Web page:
J. Jay assumes just because money is repaid, all is well. Real world is never like that. If you take forcibly something from A to give B, you create both winners and losers. While the banks were making money off our money, what became of our own portfolios? He forgets that for the 2½ years following TARP, retirees and small-investors watched in agony as our retirement and 401K plans lost over 1/3 their pre-TARP value. While that value has (in most cases) been recovered, how much more might those accounts be worth today assuming the bailouts never happened? If you project expected earnings with and without TARP from just before its implementation, the non-TARP dollar value would almost certainly be higher. It may only be a small (though not inconsequential) difference in the long run, but it is still unrecoverable by us; and small only because spread over a large number of victims. Essentially, it is an invisible added tax. Thus, we should ask: repaid to whom? While the Federal Government got all its money back, I have yet to see a single dividend check … and never will. Thus, TARP is funded out of tax increases resulting directly from it; plus expanded money-printing and new debt assumption. Fiat money inflates the currency while debt burdens future generations. The only winners from this, then, are banks, automakers, and politicians. The rest of us are told to ‘patriotically’ take it on the chin and like it.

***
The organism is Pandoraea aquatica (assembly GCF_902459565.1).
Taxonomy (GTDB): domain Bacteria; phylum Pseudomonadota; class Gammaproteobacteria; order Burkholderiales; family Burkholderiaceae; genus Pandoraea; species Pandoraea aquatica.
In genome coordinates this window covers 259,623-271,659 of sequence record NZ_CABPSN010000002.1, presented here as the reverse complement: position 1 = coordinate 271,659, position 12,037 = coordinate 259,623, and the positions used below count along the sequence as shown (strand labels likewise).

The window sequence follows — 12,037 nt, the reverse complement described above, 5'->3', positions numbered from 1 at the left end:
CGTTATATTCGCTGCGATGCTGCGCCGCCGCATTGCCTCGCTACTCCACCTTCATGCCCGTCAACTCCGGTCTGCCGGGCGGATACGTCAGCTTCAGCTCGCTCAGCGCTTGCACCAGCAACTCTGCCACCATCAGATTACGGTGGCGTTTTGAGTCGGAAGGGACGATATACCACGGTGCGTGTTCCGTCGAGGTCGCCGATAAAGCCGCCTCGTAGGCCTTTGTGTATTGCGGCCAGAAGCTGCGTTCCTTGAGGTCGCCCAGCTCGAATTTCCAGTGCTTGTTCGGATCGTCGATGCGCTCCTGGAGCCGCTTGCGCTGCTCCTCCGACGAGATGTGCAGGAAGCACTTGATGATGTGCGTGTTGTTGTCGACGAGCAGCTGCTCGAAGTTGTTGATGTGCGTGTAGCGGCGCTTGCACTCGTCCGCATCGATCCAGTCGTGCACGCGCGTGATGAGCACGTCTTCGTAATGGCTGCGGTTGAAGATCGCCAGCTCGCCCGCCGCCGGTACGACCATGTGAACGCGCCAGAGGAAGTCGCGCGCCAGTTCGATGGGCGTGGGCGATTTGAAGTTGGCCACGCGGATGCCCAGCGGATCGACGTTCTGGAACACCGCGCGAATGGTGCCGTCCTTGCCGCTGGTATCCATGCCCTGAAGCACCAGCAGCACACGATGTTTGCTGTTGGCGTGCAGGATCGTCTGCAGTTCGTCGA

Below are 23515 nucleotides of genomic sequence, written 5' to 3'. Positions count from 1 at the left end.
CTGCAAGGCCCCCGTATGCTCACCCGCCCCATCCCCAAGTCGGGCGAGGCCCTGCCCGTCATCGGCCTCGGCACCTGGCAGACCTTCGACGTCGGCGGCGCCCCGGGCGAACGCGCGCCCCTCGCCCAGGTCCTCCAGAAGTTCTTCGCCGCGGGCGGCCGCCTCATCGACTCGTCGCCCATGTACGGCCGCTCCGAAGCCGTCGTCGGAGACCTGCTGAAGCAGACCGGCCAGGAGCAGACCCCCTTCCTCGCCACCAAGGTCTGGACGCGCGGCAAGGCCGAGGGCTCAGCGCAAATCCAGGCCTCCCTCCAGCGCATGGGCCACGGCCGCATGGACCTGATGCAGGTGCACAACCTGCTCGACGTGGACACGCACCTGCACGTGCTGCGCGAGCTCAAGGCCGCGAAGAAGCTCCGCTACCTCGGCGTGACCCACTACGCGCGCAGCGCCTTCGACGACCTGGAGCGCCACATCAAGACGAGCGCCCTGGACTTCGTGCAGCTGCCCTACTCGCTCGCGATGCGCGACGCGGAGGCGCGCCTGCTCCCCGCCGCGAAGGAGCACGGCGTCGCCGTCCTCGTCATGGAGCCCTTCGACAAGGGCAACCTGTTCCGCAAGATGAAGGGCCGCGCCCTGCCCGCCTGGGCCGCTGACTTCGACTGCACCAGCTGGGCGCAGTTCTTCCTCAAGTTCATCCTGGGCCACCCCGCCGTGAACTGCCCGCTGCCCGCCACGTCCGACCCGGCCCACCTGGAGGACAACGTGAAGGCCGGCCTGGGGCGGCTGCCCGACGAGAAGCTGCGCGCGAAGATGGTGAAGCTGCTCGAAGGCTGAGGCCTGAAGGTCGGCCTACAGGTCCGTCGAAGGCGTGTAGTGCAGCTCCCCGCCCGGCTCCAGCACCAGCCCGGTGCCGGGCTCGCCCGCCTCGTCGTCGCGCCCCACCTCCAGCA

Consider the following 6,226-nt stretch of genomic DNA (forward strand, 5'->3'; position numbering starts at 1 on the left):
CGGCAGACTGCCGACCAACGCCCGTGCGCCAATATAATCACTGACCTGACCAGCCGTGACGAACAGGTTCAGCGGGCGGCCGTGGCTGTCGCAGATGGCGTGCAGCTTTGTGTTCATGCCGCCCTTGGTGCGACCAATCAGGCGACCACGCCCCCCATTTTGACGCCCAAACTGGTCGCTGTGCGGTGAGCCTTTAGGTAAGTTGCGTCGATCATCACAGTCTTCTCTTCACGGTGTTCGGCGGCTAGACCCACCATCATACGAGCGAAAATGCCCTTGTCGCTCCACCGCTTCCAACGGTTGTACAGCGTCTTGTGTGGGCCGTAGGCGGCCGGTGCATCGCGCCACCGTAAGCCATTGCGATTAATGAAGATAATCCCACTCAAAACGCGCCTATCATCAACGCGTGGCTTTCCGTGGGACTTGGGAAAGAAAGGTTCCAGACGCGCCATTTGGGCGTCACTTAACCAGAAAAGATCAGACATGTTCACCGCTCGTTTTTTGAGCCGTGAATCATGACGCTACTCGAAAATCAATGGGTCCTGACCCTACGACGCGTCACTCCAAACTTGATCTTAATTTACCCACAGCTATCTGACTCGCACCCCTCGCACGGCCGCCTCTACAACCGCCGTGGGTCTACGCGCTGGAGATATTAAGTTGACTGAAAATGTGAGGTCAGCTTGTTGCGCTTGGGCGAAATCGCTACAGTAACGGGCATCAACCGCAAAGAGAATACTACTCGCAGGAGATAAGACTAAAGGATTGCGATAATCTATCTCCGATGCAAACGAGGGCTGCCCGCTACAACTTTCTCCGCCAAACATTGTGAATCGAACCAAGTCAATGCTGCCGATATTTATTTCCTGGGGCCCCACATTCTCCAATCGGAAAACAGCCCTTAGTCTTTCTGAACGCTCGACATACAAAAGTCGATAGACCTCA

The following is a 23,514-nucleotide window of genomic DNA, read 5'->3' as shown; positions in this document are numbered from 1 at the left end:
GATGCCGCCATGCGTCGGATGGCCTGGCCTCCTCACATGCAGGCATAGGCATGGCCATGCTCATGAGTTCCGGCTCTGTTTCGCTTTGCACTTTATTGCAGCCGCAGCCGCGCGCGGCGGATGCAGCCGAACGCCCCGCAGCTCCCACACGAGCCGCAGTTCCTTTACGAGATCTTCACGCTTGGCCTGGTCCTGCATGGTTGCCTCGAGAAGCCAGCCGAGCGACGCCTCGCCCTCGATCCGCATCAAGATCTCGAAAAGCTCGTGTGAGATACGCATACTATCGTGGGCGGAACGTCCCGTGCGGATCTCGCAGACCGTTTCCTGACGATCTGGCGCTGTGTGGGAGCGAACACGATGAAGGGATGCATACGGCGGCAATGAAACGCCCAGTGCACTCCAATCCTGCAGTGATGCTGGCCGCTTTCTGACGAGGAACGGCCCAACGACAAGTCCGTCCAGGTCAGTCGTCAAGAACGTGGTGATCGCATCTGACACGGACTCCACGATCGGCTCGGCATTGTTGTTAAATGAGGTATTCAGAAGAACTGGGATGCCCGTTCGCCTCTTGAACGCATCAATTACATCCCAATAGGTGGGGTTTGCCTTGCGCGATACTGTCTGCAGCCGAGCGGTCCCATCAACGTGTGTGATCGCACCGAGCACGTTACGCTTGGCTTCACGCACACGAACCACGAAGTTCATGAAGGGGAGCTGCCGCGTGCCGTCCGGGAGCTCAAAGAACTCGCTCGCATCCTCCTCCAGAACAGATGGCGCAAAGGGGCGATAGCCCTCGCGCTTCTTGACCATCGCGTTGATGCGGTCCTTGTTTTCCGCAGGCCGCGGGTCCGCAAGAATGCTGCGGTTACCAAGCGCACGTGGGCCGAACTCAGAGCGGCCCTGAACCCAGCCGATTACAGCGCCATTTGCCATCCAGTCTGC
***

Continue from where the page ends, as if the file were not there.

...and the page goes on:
J. Jay fatuously argues “Unless you favor living in economic depression conditions with millions out of work, you should be careful about what you discredit”. Coming, as that does, from the least careful, most fact-challenged, ‘least-fiscally informed, happy-to-spend-while-the-country-goes-in-the-toilet’ commenter to this site, I nearly hurt myself laughing. At 7.5% unemployment, we are still (at minimum) 2.1% more unemployed than pre-TARP. Even some Keynesian economists have admitted unemployment should have returned to pre-2009 levels by this point, but, of course, only non-Keynesians make the obvious connection between current policies and recovery-resistant unemployment. Ergo, it is J. Jay who, by his own argument, favors “millions out of work”. Not really of course, but the policies he favors have that as an empirically established outcome. Of course, not all remaining unemployment is attributable to TARP, but most (if not all) of it is attributable to misguided statist attempts at controlling the economy and class-based outcomes, TARP being only the latest in a long series of such foibles. Washington politicians, with Obama dictating the path ‘forward’, promised TARP would prevent the housing and economic meltdowns. It did not. They swore (U3) unemployment would never rise above 8%. It exceeded 10% and stubbornly stayed above 9% for 30 months. Even now, with many jobs converted to part-time, real U3 unemployment is higher than BLS reports it; and, there is, for the first time in decades, a significant widening between actual and reported rates (see http://www.shadowstats.com/alternate_data/unemployment-charts); with actual unemployment continuing to rise even as U3 falls. Obviously, something smells at BLS.